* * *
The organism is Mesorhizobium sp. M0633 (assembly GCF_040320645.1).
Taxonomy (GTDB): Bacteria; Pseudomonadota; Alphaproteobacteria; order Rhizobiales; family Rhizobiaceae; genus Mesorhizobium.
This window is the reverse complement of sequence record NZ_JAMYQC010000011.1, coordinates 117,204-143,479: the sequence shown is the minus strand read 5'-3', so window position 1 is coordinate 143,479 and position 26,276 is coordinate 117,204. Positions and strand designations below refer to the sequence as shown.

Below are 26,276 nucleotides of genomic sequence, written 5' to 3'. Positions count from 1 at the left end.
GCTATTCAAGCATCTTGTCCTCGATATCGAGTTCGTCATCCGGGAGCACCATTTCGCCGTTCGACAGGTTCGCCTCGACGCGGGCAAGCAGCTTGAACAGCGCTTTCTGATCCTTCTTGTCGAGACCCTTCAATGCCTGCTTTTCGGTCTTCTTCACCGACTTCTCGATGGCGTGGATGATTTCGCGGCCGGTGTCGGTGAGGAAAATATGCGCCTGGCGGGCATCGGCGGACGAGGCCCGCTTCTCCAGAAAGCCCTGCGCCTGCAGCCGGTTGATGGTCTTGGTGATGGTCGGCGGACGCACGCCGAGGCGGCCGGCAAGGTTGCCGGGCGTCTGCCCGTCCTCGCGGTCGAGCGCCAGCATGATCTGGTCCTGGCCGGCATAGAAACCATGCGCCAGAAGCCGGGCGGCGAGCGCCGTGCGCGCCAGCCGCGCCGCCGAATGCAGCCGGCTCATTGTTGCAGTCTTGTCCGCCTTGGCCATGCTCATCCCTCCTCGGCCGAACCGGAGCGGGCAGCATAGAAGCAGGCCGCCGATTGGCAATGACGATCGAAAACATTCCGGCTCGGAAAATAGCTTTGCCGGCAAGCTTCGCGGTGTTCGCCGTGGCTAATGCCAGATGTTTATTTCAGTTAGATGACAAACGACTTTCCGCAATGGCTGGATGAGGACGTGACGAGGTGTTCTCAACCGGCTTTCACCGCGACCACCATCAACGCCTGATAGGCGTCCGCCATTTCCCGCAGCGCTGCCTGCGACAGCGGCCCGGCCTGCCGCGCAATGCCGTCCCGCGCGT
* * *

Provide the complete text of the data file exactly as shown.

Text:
The organism is Mesorhizobium sp. M0633 (assembly GCF_040320645.1).
Taxonomy (GTDB): Bacteria; Pseudomonadota; Alphaproteobacteria; order Rhizobiales; family Rhizobiaceae; genus Mesorhizobium.
This window is the reverse complement of sequence record NZ_JAMYQC010000011.1, coordinates 117,204-143,479: the sequence shown is the minus strand read 5'-3', so window position 1 is coordinate 143,479 and position 26,276 is coordinate 117,204. Positions and strand designations below refer to the sequence as shown.

Below are 26,276 nucleotides of genomic sequence, written 5' to 3'. Positions count from 1 at the left end.
GCTATTCAAGCATCTTGTCCTCGATATCGAGTTCGTCATCCGGGAGCACCATTTCGCCGTTCGACAGGTTCGCCTCGACGCGGGCAAGCAGCTTGAACAGCGCTTTCTGATCCTTCTTGTCGAGACCCTTCAATGCCTGCTTTTCGGTCTTCTTCACCGACTTCTCGATGGCGTGGATGATTTCGCGGCCGGTGTCGGTGAGGAAAATATGCGCCTGGCGGGCATCGGCGGACGAGGCCCGCTTCTCCAGAAAGCCCTGCGCCTGCAGCCGGTTGATGGTCTTGGTGATGGTCGGCGGACGCACGCCGAGGCGGCCGGCAAGGTTGCCGGGCGTCTGCCCGTCCTCGCGGTCGAGCGCCAGCATGATCTGGTCCTGGCCGGCATAGAAACCATGCGCCAGAAGCCGGGCGGCGAGCGCCGTGCGCGCCAGCCGCGCCGCCGAATGCAGCCGGCTCATTGTTGCAGTCTTGTCCGCCTTGGCCATGCTCATCCCTCCTCGGCCGAACCGGAGCGGGCAGCATAGAAGCAGGCCGCCGATTGGCAATGACGATCGAAAACATTCCGGCTCGGAAAATAGCTTTGCCGGCAAGCTTCGCGGTGTTCGCCGTGGCTAATGCCAGATGTTTATTTCAGTTAGATGACAAACGACTTTCCGCAATGGCTGGATGAGGACGTGACGAGGTGTTCTCAACCGGCTTTCACCGCGACCACCATCAACGCCTGATAGGCGTCCGCCATTTCCCGCAGCGCTGCCTGCGACAGCGGCCCGGCCTGCCGCGCAATGCCGTCCCGCGCGT